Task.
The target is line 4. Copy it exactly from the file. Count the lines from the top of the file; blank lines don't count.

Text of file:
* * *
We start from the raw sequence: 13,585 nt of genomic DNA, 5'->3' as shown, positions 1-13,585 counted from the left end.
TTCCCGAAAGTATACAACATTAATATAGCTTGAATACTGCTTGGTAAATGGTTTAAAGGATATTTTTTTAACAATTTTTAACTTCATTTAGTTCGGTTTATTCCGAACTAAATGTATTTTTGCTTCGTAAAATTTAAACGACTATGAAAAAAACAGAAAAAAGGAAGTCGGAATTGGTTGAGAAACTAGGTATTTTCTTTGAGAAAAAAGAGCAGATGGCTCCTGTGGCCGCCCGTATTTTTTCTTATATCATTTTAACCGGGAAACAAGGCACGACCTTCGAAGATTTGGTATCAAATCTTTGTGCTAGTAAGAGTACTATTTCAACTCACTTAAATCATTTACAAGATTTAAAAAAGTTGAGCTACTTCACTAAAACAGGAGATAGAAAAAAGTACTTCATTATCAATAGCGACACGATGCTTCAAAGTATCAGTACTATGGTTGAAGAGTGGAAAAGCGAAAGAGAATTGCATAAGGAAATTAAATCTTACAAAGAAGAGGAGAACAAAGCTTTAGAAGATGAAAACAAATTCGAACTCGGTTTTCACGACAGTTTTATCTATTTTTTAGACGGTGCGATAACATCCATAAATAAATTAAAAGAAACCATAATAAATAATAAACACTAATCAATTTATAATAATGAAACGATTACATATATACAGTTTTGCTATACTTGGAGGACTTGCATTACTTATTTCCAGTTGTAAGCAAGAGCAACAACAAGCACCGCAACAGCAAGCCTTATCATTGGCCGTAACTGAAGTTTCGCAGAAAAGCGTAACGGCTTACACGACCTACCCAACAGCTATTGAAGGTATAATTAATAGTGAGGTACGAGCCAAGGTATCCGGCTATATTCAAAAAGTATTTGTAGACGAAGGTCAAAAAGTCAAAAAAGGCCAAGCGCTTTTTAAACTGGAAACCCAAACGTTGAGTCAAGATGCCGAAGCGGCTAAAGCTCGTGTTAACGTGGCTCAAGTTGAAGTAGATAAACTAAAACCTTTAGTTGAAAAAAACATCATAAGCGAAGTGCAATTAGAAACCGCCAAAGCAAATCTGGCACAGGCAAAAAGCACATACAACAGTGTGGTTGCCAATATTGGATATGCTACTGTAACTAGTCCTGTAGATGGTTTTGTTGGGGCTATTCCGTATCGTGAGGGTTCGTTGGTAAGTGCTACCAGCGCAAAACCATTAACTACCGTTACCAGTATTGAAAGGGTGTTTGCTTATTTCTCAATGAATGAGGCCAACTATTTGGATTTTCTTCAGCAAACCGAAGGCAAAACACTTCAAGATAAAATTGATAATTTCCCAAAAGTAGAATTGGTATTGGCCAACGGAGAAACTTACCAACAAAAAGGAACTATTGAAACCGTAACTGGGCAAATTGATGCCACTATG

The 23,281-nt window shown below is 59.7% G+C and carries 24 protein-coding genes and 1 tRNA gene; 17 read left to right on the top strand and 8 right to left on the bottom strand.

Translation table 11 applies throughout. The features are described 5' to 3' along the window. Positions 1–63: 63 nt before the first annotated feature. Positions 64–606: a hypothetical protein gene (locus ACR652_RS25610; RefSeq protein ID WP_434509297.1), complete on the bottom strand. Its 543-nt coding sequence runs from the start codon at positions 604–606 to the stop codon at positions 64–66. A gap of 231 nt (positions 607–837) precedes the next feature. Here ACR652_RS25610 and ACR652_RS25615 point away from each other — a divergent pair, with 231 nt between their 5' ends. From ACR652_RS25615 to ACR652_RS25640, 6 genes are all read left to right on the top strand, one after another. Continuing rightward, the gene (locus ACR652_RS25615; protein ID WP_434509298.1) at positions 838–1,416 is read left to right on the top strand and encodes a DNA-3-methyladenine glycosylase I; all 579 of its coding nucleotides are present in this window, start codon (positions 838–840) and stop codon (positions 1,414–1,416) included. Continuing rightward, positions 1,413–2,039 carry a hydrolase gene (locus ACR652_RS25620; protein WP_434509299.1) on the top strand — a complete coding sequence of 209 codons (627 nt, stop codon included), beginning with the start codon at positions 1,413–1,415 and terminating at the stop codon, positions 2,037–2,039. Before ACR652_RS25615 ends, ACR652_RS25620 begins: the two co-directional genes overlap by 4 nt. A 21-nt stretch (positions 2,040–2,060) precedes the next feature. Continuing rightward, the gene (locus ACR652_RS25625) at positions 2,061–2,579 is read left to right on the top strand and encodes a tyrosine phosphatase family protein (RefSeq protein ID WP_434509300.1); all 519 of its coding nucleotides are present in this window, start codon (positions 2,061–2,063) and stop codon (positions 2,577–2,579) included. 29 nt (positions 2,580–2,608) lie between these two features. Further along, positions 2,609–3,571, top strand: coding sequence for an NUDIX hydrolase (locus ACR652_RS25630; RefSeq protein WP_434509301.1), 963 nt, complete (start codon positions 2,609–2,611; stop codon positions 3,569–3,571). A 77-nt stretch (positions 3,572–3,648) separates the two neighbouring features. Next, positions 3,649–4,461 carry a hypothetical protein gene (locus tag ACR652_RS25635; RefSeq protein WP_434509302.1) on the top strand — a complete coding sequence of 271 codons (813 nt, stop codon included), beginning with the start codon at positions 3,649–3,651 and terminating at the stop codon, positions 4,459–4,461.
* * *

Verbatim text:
Translation table 11 applies throughout. The features are described 5' to 3' along the window. Positions 1–63: 63 nt before the first annotated feature. Positions 64–606: a hypothetical protein gene (locus ACR652_RS25610; RefSeq protein ID WP_434509297.1), complete on the bottom strand. Its 543-nt coding sequence runs from the start codon at positions 604–606 to the stop codon at positions 64–66. A gap of 231 nt (positions 607–837) precedes the next feature. Here ACR652_RS25610 and ACR652_RS25615 point away from each other — a divergent pair, with 231 nt between their 5' ends. From ACR652_RS25615 to ACR652_RS25640, 6 genes are all read left to right on the top strand, one after another. Continuing rightward, the gene (locus ACR652_RS25615; protein ID WP_434509298.1) at positions 838–1,416 is read left to right on the top strand and encodes a DNA-3-methyladenine glycosylase I; all 579 of its coding nucleotides are present in this window, start codon (positions 838–840) and stop codon (positions 1,414–1,416) included. Continuing rightward, positions 1,413–2,039 carry a hydrolase gene (locus ACR652_RS25620; protein WP_434509299.1) on the top strand — a complete coding sequence of 209 codons (627 nt, stop codon included), beginning with the start codon at positions 1,413–1,415 and terminating at the stop codon, positions 2,037–2,039. Before ACR652_RS25615 ends, ACR652_RS25620 begins: the two co-directional genes overlap by 4 nt. A 21-nt stretch (positions 2,040–2,060) precedes the next feature. Continuing rightward, the gene (locus ACR652_RS25625) at positions 2,061–2,579 is read left to right on the top strand and encodes a tyrosine phosphatase family protein (RefSeq protein ID WP_434509300.1); all 519 of its coding nucleotides are present in this window, start codon (positions 2,061–2,063) and stop codon (positions 2,577–2,579) included. 29 nt (positions 2,580–2,608) lie between these two features. Further along, positions 2,609–3,571, top strand: coding sequence for an NUDIX hydrolase (locus ACR652_RS25630; RefSeq protein WP_434509301.1), 963 nt, complete (start codon positions 2,609–2,611; stop codon positions 3,569–3,571). A 77-nt stretch (positions 3,572–3,648) separates the two neighbouring features. Next, positions 3,649–4,461 carry a hypothetical protein gene (locus tag ACR652_RS25635; RefSeq protein WP_434509302.1) on the top strand — a complete coding sequence of 271 codons (813 nt, stop codon included), beginning with the start codon at positions 3,649–3,651 and terminating at the stop codon, positions 4,459–4,461.